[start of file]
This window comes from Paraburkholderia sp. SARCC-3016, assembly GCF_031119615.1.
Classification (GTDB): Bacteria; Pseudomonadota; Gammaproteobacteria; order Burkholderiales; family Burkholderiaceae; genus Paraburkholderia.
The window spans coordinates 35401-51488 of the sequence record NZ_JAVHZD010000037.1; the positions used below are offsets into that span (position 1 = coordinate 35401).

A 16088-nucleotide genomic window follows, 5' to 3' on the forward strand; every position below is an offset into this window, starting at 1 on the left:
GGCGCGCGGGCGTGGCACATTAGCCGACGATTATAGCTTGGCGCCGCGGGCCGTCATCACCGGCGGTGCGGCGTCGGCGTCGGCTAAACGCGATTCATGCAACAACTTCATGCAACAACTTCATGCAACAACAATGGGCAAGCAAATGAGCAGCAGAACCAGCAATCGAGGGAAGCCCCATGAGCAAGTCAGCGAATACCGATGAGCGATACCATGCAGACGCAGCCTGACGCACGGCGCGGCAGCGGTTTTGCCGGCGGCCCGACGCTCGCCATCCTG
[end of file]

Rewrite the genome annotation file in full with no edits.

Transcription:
This window comes from Paraburkholderia sp. SARCC-3016, assembly GCF_031119615.1.
Classification (GTDB): Bacteria; Pseudomonadota; Gammaproteobacteria; order Burkholderiales; family Burkholderiaceae; genus Paraburkholderia.
The window spans coordinates 35401-51488 of the sequence record NZ_JAVHZD010000037.1; the positions used below are offsets into that span (position 1 = coordinate 35401).

A 16088-nucleotide genomic window follows, 5' to 3' on the forward strand; every position below is an offset into this window, starting at 1 on the left:
GGCGCGCGGGCGTGGCACATTAGCCGACGATTATAGCTTGGCGCCGCGGGCCGTCATCACCGGCGGTGCGGCGTCGGCGTCGGCTAAACGCGATTCATGCAACAACTTCATGCAACAACTTCATGCAACAACAATGGGCAAGCAAATGAGCAGCAGAACCAGCAATCGAGGGAAGCCCCATGAGCAAGTCAGCGAATACCGATGAGCGATACCATGCAGACGCAGCCTGACGCACGGCGCGGCAGCGGTTTTGCCGGCGGCCCGACGCTCGCCATCCTG